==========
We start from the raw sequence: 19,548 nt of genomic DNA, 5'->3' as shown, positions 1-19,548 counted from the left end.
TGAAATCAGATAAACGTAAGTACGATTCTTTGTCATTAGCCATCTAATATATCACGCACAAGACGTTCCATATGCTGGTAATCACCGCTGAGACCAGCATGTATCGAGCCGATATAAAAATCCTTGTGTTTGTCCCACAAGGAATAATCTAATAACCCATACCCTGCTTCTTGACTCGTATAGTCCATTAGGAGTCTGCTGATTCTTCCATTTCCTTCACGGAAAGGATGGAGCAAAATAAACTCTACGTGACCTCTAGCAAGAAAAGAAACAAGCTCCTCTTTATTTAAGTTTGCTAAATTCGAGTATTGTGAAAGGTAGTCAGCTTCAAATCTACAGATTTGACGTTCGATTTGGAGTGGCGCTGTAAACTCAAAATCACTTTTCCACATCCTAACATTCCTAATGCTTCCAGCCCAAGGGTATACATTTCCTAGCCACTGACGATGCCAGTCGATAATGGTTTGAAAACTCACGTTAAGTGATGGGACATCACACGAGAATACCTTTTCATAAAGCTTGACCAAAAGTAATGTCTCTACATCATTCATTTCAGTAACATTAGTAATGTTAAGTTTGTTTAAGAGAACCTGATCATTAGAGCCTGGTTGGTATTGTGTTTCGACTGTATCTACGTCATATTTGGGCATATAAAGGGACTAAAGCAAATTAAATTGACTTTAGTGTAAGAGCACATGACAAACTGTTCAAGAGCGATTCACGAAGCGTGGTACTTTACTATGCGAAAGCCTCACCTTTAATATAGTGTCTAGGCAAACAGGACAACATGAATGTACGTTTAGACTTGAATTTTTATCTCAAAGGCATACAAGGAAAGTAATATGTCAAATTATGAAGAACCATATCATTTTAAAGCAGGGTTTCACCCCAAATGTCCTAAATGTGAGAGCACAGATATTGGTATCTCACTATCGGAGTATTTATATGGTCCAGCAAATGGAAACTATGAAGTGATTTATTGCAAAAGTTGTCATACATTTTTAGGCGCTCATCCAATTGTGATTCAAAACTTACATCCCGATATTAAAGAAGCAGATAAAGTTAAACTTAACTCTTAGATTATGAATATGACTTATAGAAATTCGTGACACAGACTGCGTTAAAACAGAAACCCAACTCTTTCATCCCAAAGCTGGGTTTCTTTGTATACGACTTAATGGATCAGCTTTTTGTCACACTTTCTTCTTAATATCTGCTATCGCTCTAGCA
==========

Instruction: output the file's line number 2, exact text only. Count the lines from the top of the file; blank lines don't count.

TGAAATCAGATAAACGTAAGTACGATTCTTTGTCATTAGCCATCTAATATATCACGCACAAGACGTTCCATATGCTGGTAATCACCGCTGAGACCAGCATGTATCGAGCCGATATAAAAATCCTTGTGTTTGTCCCACAAGGAATAATCTAATAACCCATACCCTGCTTCTTGACTCGTATAGTCCATTAGGAGTCTGCTGATTCTTCCATTTCCTTCACGGAAAGGATGGAGCAAAATAAACTCTACGTGACCTCTAGCAAGAAAAGAAACAAGCTCCTCTTTATTTAAGTTTGCTAAATTCGAGTATTGTGAAAGGTAGTCAGCTTCAAATCTACAGATTTGACGTTCGATTTGGAGTGGCGCTGTAAACTCAAAATCACTTTTCCACATCCTAACATTCCTAATGCTTCCAGCCCAAGGGTATACATTTCCTAGCCACTGACGATGCCAGTCGATAATGGTTTGAAAACTCACGTTAAGTGATGGGACATCACACGAGAATACCTTTTCATAAAGCTTGACCAAAAGTAATGTCTCTACATCATTCATTTCAGTAACATTAGTAATGTTAAGTTTGTTTAAGAGAACCTGATCATTAGAGCCTGGTTGGTATTGTGTTTCGACTGTATCTACGTCATATTTGGGCATATAAAGGGACTAAAGCAAATTAAATTGACTTTAGTGTAAGAGCACATGACAAACTGTTCAAGAGCGATTCACGAAGCGTGGTACTTTACTATGCGAAAGCCTCACCTTTAATATAGTGTCTAGGCAAACAGGACAACATGAATGTACGTTTAGACTTGAATTTTTATCTCAAAGGCATACAAGGAAAGTAATATGTCAAATTATGAAGAACCATATCATTTTAAAGCAGGGTTTCACCCCAAATGTCCTAAATGTGAGAGCACAGATATTGGTATCTCACTATCGGAGTATTTATATGGTCCAGCAAATGGAAACTATGAAGTGATTTATTGCAAAAGTTGTCATACATTTTTAGGCGCTCATCCAATTGTGATTCAAAACTTACATCCCGATATTAAAGAAGCAGATAAAGTTAAACTTAACTCTTAGATTATGAATATGACTTATAGAAATTCGTGACACAGACTGCGTTAAAACAGAAACCCAACTCTTTCATCCCAAAGCTGGGTTTCTTTGTATACGACTTAATGGATCAGCTTTTTGTCACACTTTCTTCTTAATATCTGCTATCGCTCTAGCA